Entering last night's loss to Cleveland, the knock on the Lakers was how few tests they'd encountered while forging a 23-4 record. Only nine games on the road. Only ten games (at the time) against teams above .500 and as ESPN Los Angeles' Dave McMenamin points out, the Lakers are now barely above .500 themselves in those matches. Sure, the opening 11 games featured no Pau Gasol, and Luke Walton's absence definitely has impacted the second unit, who aren't playing up to snuff. But all in all, those crying a river for the Lakers were a decided minority. It's hard to argue the waters have been particularly choppy.
Perhaps that changes a bit tonight, and I wonder if that's necessarily a bad thing.
It's been a pretty whirlwind 24 hours for the purple and gold. The fall to the Cavs was absolutely embarrassing. Embarrassing because it was on national TV. Embarrassing because the Lakers were clearly outworked, outsmarted and out-executed by Cleveland. Embarrassing because of the histrionic-heavy reactions to the way the game was being called and their own ineptitude, lowlighted by Lamar Odom getting tossed for two technicals. Embarrassing because the Staples patrons behaved in equally unflattering fashion, littering the court with foam fingers and the occasional stray water bottle in response to lackluster play or refereeing (or both). As if that's not enough, Ron Artest reportedly took a tumble down a flight of stairs and definitely suffered a concussion. He's definitely out for tonight's game against Sacto, and day-to-day from there. And lest we forget, there's the actual game itself. The back end of a back-to-back, and the Kings are performing well beyond expectations (especially without Kevin Martin and Francisco Garcia) and particularly at home, where they're 10-4.
Am I the only person curious to see how the Lakers come out?
One of the great things about sports is its inherent ability to surprise. Late in the second quarter against Cleveland, for example, I thought LeBron James' bricked dunk signaled the beginning of the end for the Cavaliers. James immediately looked out of sorts, whether a badly missed three, getting stripped in space by Artest or picking up an offensive foul for running without the ball into Derek Fisher. In the meantime, the Lakers began a 12-2 run, cutting a 20 point deficit down to nine and gaining steady energy. James then hit a halfcourt shot that ultimately didn't beat the buzzer, but sucked the air out of Staples as fans waited to learn if it counted. Looking back on things, that basket, while ultimately worth nada, felt symbolic. James and the Cavs never gave up in the face of turning momentum --and probably lucked out that intermission robbed the Lakers of additional time to stay in a productive zone-- instead seeming to treat LBJ's shot as a sign of remaining in control. For their part, the Lakers proceeded to take whatever strides made and flush them down the toilet. They basically traded baskets for half of the third quarter (typically when they've played quite well), before the admittedly inconsistent job by the officials unraveled them to the point of no return. Simply put, the Cavs responded to adversity, and the Lakers didn't.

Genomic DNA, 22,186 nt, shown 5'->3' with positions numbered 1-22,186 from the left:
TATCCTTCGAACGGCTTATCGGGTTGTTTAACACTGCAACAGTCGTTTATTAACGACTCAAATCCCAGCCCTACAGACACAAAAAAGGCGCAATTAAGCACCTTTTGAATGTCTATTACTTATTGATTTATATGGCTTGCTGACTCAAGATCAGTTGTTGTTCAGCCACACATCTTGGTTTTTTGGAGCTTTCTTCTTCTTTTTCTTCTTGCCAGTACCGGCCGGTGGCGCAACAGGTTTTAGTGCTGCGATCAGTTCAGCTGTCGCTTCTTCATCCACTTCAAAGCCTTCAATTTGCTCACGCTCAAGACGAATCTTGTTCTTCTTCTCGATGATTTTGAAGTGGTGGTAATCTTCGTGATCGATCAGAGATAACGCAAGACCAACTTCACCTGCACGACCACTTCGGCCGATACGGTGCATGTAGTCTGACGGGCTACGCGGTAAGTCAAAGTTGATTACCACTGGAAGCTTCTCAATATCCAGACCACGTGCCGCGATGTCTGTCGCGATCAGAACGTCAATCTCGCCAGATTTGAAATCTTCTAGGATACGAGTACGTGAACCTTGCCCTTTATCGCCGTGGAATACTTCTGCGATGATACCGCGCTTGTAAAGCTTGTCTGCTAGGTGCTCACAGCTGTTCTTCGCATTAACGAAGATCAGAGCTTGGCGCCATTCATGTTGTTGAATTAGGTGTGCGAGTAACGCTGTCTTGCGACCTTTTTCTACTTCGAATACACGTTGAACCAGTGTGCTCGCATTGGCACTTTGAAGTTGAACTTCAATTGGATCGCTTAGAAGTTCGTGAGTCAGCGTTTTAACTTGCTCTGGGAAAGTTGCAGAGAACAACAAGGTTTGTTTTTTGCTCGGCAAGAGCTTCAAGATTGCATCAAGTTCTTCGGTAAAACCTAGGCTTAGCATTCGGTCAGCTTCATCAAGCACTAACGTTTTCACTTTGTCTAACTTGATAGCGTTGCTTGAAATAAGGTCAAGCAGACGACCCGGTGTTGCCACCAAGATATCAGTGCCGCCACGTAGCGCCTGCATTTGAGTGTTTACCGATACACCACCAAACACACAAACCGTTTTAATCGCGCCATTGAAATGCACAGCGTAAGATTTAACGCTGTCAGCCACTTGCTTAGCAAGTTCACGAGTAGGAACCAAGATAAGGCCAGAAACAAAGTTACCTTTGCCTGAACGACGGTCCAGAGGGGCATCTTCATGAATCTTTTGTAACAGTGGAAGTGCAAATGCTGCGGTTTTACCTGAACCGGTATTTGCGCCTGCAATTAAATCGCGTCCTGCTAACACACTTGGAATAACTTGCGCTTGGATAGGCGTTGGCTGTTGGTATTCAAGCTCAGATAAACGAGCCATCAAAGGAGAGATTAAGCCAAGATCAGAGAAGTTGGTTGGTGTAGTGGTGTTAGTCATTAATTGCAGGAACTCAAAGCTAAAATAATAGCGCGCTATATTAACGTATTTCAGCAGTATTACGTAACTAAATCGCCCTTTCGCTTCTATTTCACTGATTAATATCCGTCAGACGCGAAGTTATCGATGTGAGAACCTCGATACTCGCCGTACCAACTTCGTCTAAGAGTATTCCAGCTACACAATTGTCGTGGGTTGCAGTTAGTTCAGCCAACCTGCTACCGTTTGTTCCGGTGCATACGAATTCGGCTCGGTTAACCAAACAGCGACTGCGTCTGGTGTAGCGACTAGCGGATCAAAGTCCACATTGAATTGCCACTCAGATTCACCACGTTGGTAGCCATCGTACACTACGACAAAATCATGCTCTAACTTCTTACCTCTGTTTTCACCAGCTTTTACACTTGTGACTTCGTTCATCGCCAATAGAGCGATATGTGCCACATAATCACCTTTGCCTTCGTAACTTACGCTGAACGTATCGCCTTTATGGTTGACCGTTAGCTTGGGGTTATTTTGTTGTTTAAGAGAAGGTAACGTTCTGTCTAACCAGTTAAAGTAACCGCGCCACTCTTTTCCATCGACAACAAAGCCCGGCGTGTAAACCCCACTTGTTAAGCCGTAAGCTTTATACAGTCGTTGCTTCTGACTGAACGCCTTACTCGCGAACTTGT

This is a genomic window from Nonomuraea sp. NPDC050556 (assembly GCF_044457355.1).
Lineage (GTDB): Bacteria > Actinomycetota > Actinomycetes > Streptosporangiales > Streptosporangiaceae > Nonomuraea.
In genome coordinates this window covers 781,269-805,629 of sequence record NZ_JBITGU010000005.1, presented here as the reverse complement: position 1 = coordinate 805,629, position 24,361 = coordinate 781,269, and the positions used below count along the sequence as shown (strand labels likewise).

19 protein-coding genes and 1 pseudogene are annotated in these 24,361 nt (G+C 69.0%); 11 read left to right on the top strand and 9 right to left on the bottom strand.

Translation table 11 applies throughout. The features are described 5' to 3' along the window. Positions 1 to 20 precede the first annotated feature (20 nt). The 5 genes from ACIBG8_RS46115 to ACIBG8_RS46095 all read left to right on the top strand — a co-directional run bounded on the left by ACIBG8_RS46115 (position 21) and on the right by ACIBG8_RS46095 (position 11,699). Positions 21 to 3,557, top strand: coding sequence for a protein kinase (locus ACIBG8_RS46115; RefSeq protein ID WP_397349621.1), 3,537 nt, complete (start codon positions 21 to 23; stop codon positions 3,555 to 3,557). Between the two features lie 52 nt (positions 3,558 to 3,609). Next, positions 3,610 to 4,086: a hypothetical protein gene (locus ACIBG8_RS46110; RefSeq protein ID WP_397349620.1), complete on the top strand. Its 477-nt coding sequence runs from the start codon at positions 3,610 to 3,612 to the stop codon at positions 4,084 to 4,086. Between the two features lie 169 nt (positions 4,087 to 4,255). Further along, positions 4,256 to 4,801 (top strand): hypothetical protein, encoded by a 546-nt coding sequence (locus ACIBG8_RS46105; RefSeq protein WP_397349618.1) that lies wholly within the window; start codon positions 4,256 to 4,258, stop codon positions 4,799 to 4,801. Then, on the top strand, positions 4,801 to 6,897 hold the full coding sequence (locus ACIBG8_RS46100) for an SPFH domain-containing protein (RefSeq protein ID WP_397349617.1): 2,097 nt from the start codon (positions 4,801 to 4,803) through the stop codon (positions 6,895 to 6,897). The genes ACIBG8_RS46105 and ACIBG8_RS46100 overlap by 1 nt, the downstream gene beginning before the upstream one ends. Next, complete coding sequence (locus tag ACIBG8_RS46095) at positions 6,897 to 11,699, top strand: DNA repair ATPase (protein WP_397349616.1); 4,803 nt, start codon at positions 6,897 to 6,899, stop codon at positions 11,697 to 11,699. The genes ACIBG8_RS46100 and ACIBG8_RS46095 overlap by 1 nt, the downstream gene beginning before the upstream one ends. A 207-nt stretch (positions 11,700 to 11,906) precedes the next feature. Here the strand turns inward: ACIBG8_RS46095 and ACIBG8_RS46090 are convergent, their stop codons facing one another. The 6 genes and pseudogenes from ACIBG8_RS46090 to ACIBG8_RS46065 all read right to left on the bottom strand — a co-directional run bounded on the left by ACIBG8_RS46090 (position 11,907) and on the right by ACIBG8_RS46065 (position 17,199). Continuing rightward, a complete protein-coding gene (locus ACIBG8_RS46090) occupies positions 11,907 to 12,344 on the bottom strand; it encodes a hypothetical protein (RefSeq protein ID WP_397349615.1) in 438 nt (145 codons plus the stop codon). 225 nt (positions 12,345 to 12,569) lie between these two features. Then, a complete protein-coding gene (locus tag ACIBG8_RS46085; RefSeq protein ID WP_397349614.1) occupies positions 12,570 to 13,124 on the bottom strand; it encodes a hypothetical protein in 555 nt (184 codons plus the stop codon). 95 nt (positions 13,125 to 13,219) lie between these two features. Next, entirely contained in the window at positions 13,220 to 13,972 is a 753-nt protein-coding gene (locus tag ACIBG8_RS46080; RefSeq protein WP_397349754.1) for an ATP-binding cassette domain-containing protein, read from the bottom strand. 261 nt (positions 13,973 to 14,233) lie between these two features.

Tonight allows the Lakers to not only wash that taste from their mouths, but actually do so under circumstances less than ideal. Taking it one step further, Artest's absence could create an "all hands on deck" approach, and what better way for a team to bounce back than through a team effort? How Phil Jackson will adjust the lineup remains to be seen. He could start Lamar Odom. He could slide Kobe Bryant to the three, and play in his spot either Shannon Brown or Sasha Vujacic, the latter my choice between the two if this is call, as it messes with the rotation as little as possible. PJ could even dust off Adam Morrison, which truly leaves the rotation intact and gives the deep reserve a shot at proving himself. But no matter what avenue Phil drives, some/all of the players cited will be asked to fill Artest's void, and that includes the effort to slow down current ROY fave Tyreke Evans.
Opportunity also knocks for the bigs to make a difference, and it's a chance hopefully jumped on by Gasol and Andrew Bynum. El Spaniard endured a rare "non-factor" outing, stymied and bothered by the presences of Shaquille O'Neal and Zydrunas Ilgauskas. I expect Gasol to spend more time guarding Spencer Hawes, as he's the better cover for center's perimeter oriented game, but could get checked by the physical Jason Thompson. A nice challenge on both sides of the ball to parlay into redemption. As for Drew, he's on the verge of wrapping up an absolutely brutal December, with issues ranging from an upper-respiratory infection to confusion meshing his game with Pau's to, in his own words, being "passive". The Lakers are waiting for Bynum to wake up, then pass the smelling salts to the bench, also waning in its effectiveness.
They say basketball games are rarely won or lost by one person, but rather a team effort. The Lakers have a chance to not only prove that tonight, but remind their fans of possessing a mettle rarely in need of exhibition during the season's opening third.